Odia Food Festival at Sheraton Hyderabad

The regular readers of this blog are familiar with my love for regional cuisines of India. There are many states serving lots of delectable food, but these tend to be ignored in favour of Bengali, Punjabi, Goan and some other cuisines which are marketed well. The Odia cuisine has always surprised me with its variations.

Even within the state, the Cuttack, Bhubaneshwar and Puri belt tends to hog the limelight as far as the dishes are concerned. For me too, my knowledge base is fairly restricted to the food from this area only. So when Executive Chef Amit Dash of Sheraton Hotel Hyderabad was going around the state trying out the delicacies from Sambalpur to Baripada, I wanted to meet him on his return to Hyderabad and understand more about the food there. However, he surprised us by curating an Odia Food Festival at Feast, the all-day dining restaurant at Sheraton, almost immediately on his return.

The food festival is part of the buffet, which also has a few other dishes for the in-house guests.  Quite a few live counters which had been set up. My attention was immediately drawn to some bamboo stems being roasted in the kitchen. The famed Bansa Pora Kukkuda from the tribal belt was being prepared there.

The live counters were dishing out other delicacies too. Muri Mansha was a puffed rice snack with spicy boneless mutton in it. Muri mixtures are popular all over the country, examples being bhel puri in Mumbai, jhal muri in Kolkata and muntha masala in Vizag. However, I had not come across the mix with non-veg in it. The delicious snack is from Baripada, and eastern district bordering Bengal and Bihar.

The very popular Dahi Bara Alu Dam was making its presence felt in another counter. Kanji Vada had a vada in a light soup, which is again a popular Odia dish. Then there was a Black Chana Chaat, very similar to the Bengali version. Chaul Bara (rice flour dumplings) was served with some delicious spicy chutney.  And finally, there was Ghughuni, the popular Odia snack which can be eaten in a standalone mode as well as added in other snacks.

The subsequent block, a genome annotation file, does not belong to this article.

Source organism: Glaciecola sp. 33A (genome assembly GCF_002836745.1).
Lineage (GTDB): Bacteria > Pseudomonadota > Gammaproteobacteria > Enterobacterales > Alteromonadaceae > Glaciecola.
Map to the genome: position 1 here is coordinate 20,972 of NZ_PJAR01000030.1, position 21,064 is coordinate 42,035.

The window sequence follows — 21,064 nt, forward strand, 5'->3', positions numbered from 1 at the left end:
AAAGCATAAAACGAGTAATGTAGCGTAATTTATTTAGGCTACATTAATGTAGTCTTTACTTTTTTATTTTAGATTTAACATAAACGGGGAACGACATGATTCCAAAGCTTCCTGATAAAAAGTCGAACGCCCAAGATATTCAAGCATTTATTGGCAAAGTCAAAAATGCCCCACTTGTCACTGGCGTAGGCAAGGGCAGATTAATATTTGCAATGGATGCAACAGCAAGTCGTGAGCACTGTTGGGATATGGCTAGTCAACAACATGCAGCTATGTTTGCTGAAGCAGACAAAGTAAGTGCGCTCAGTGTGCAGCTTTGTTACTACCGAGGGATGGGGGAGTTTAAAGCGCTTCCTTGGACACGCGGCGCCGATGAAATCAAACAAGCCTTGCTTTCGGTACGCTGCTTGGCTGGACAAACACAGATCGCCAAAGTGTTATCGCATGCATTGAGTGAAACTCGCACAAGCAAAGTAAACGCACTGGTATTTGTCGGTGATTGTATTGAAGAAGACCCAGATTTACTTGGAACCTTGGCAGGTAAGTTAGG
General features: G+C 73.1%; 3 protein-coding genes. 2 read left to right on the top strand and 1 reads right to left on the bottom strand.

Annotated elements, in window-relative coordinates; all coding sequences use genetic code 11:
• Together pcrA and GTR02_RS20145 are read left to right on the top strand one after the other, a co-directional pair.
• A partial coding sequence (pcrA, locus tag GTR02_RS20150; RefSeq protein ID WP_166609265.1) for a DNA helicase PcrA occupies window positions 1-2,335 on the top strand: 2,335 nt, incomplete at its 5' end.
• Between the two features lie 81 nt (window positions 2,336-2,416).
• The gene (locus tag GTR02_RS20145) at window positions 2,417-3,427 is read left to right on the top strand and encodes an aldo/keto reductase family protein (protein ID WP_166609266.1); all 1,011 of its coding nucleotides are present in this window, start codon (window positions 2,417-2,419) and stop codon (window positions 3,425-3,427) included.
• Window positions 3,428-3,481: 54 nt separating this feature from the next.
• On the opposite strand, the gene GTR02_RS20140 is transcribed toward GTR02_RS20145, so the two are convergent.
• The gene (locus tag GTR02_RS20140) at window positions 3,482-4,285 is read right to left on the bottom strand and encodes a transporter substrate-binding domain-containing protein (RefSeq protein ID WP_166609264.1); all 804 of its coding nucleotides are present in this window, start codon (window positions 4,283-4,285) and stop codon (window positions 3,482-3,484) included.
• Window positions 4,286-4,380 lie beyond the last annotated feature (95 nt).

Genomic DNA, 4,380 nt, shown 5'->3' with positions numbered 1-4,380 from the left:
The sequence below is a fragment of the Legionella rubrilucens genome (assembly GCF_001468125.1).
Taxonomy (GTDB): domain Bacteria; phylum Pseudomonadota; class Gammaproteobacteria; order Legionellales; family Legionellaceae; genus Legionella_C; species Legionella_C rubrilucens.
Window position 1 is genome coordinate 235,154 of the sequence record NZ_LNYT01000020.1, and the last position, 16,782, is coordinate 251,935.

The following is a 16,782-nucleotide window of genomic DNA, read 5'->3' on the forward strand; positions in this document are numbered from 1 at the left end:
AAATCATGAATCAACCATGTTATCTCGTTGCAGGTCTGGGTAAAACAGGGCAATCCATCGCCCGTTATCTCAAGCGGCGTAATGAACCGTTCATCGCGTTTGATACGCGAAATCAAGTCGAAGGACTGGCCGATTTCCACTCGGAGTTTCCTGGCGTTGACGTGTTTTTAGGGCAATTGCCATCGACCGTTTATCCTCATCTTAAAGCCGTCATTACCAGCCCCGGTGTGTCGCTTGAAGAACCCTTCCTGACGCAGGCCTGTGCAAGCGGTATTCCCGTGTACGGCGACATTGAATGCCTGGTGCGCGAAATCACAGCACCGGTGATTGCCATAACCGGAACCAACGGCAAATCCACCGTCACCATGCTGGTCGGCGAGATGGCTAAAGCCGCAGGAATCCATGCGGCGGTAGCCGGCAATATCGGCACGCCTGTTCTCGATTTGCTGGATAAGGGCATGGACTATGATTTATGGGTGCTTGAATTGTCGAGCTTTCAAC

One of the signature dishes of the Odia cuisine is the Pakhala Bhata platter, essentially a range of vegetable and fish preparations served with overnight fermented rice with sour card and light seasoning in it. The dish was made special by the range of chachhadis and other dishes which were served with it.  Badi Chura or powdered lentil dumplings with minimal add-ons was one of the highlights of the accompaniments, Chungri Checha was the other. Mashed potato (Alu Chakata) and Fried Rohu Fish also went well with the rice. Pakhala combo is a complete meal by itself, and I could have done my entire meal with it. However, I wanted to taste the other delicacies, so kept myself in the tasting mode only.

Acharas from Berhampore

A few more counters were pretty impressive too. There was a counter serving a range of Acharas from Berhampur area along with select local papads. The achars which I had with my meal were simply delicious, the Lanka Achara and Bara Koli Achara deserve a mention here. There were quite a few acharas based on mango or ambula.

Lingaraj Lassi

A lassi counter was serving lassis with the same recipe as Lingaraj Lassi Bhubaneshwar. I was told that the place is so famous that it sells about five thousand glasses a day. This recipe of lassi has Bournvita in it.

Chilika Crab

The Bansha Poda Kukuda was served at this point. The semi-dry chicken was prepared in a nice green chilli based masala and tasted quite different from the Aruku Valley version.

The vegetarian main courses included Bhindi Besara (the mustard based Odia preparation), Dalma (a delectable combo of dal and vegetables which Odisha is known for), Potolo Rassa (pointed gourd dish) and Baigana Poda (eggplant is one of my favourite veggies). Kanika, the rice dish which is known as a highlight of Lord Jagannath’s prasad also was available.

Buna Mangsha

The pick of the non-vegetarian dishes was Buna Mangsha. Buna means “junglee” in Odisha and this was a very tasty mutton curry cooked with minimum spices. The Kukkuda Kassa was a semi-dry sautéed dish which deserves a mention too. Then there were some delicious Chilika Kakada Curry, from the region which produces the best crabs in the country. The onion based gravy was sublime with steamed rice.

Finally, the desserts. I go light on sweets as I am not a huge fan, and also due to the fact that I have an issue with blood sugar. However, seeing the huge spread I could not control myself today. The Chhena Podo or the local Odia cheesecake was a tad too dry. However, I loved the Mishti Doi with Nolen gur. The Pahala Rasgolla, Chhena Jhilli, Chena Gaja and Muri Moya were the other dishes of note.

There was also a pitha counter. Odisha is known for its variety of pithas. This had a huge collection, ranging from Chakuli, Manda and Chitau pithas.

I would definitely recommend this festival as it gives quite a comprehensive idea about the diversity of the Odia cuisine. My Odia friends who were with me found the dishes authentic too. The festival is on till 24th June at a price of Rs 1450 plus taxes.


Sheraton Hyderabad Hotel
ISB Road, Financial District
Gachibowli, Hyderabad
Telephone: 49251111

Disclaimer: The review is based on an invite from the restaurant

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